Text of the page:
public static void Main(System.String[] args) {
        try {
            Demo();
        } catch (System.DivideByZeroException) {}
    }

}

Java: scoping the variable outside a block

public class X {

    public void dispose() {
        System.out.println("dispose");
    }

    private static void demo() {
        X x = new X();
        try {
            int i = 1 / 0;
        } finally {
            x.dispose();
        }        
    }

    public static void main(String[] args) {
        try {
            demo();
        } catch(ArithmeticException e) {}
    }

}

C#: scoping the variable inside a block

public class X : System.IDisposable {

    public void Dispose() {
        System.Console.WriteLine("dispose");
    }

    private static void Demo() {
        using(X x = new X()) {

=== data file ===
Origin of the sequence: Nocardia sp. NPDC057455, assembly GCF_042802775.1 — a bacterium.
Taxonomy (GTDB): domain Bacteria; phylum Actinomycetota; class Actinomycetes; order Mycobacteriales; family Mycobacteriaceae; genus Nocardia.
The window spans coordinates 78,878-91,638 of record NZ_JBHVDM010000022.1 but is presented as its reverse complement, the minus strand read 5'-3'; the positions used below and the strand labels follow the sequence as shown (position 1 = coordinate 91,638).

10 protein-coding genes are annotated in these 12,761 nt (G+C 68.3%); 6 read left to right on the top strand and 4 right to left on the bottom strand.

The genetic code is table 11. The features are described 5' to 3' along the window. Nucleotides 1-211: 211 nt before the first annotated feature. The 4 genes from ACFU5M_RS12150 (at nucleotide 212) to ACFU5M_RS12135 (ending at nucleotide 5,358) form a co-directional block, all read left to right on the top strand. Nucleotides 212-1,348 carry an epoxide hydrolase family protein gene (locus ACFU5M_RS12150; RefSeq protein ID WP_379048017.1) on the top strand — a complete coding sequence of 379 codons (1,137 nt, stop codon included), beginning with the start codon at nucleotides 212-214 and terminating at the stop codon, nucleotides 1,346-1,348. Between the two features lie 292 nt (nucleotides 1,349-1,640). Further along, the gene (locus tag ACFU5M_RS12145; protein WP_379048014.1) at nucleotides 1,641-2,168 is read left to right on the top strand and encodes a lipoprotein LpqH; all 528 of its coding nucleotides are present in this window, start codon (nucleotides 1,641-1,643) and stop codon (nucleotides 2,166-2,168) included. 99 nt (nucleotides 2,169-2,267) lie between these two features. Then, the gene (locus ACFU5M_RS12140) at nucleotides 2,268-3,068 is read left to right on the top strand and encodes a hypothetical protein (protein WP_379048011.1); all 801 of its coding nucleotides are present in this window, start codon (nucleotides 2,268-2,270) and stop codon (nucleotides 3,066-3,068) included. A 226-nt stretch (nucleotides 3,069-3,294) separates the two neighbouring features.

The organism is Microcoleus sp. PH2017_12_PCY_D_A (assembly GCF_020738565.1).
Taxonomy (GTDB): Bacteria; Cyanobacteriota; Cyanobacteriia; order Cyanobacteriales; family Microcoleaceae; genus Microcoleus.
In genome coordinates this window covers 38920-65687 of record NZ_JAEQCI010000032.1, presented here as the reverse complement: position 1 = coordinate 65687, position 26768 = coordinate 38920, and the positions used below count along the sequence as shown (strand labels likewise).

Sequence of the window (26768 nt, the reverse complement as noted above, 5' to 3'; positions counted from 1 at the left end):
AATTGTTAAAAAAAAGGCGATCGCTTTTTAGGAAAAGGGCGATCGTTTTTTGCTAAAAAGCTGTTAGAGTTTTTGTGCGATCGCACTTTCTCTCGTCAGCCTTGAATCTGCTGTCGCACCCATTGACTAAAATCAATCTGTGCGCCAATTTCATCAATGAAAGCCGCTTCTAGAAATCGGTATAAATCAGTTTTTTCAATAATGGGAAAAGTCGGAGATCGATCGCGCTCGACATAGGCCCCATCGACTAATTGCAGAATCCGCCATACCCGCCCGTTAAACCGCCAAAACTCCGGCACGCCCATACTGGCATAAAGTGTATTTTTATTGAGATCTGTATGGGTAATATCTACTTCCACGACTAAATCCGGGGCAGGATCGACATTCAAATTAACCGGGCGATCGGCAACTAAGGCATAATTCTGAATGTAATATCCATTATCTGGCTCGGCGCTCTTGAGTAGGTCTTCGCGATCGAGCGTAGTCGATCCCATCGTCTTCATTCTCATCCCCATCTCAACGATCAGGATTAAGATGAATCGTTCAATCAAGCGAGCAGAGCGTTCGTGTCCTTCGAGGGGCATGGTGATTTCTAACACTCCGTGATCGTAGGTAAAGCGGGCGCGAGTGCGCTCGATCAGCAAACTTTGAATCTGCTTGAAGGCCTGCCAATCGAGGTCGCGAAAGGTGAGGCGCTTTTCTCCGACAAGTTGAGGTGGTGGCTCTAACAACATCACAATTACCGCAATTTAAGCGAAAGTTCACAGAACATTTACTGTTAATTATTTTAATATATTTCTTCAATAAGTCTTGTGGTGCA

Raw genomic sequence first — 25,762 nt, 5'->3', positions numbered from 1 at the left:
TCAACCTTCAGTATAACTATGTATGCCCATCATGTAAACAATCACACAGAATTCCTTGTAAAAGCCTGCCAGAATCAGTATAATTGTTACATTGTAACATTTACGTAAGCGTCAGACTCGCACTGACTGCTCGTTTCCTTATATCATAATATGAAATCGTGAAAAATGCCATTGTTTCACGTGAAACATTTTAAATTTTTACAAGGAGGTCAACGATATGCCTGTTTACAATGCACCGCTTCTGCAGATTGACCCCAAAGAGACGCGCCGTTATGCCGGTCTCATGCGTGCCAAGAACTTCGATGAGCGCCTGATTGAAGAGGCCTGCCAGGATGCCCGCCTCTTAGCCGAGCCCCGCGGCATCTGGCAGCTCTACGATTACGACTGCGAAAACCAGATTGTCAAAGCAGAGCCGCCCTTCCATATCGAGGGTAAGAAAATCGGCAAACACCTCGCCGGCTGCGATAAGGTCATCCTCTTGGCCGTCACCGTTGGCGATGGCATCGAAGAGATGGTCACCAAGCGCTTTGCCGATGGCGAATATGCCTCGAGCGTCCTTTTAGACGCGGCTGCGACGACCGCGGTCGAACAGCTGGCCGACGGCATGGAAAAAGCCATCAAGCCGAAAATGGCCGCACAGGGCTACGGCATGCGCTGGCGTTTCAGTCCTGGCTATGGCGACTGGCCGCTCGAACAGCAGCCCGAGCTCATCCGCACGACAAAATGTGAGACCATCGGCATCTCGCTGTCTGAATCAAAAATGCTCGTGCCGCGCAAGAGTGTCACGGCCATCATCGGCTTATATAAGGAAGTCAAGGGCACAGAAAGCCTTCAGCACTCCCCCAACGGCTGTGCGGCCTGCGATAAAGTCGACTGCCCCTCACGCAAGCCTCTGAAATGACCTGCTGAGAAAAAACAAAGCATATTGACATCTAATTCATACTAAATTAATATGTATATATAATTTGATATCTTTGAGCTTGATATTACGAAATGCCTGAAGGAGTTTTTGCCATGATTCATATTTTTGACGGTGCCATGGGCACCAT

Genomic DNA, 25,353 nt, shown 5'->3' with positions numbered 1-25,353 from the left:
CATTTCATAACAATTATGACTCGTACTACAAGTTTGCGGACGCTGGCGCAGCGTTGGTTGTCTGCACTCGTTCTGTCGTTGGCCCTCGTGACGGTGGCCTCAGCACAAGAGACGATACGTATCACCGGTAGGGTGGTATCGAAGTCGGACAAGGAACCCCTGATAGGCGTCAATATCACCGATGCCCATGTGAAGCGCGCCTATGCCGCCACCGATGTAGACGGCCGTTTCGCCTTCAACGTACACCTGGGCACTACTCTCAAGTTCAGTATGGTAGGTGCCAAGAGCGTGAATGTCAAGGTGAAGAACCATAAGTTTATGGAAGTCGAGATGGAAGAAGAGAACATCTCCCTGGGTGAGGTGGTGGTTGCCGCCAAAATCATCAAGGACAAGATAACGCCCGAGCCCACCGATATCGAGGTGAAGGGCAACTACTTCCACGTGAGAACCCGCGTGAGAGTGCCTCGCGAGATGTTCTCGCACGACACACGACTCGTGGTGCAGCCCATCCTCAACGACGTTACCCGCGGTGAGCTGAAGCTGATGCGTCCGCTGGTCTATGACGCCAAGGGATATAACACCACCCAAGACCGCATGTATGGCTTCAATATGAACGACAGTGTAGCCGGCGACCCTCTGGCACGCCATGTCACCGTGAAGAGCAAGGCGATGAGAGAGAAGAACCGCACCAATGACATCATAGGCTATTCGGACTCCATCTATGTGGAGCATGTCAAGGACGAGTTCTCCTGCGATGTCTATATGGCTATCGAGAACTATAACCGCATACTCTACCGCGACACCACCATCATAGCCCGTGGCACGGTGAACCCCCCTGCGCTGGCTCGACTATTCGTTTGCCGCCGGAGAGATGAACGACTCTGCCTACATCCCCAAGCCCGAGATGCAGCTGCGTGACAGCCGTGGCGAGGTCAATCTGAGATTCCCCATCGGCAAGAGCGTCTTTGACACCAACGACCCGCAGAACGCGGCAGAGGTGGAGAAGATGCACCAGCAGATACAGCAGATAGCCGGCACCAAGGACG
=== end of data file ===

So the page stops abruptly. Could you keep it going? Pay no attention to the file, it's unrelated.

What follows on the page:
int i = 1;
            i = i/0;
        }
    }

    public static void Main(System.String[] args) {
        try {
            Demo();
        } catch (System.DivideByZeroException) {}
    }

}

Java: scoping the variable inside a block

public class X {

    public void dispose() {
        System.out.println("dispose");
    }

    private static void demo() {
        {
            X x = new X();
            try {
                int i = 1 / 0;
            } finally {
                x.dispose();
            }
        }
    }

    public static void main(String[] args) {
        try {
            demo();
        } catch(ArithmeticException e) {}
    }

}
1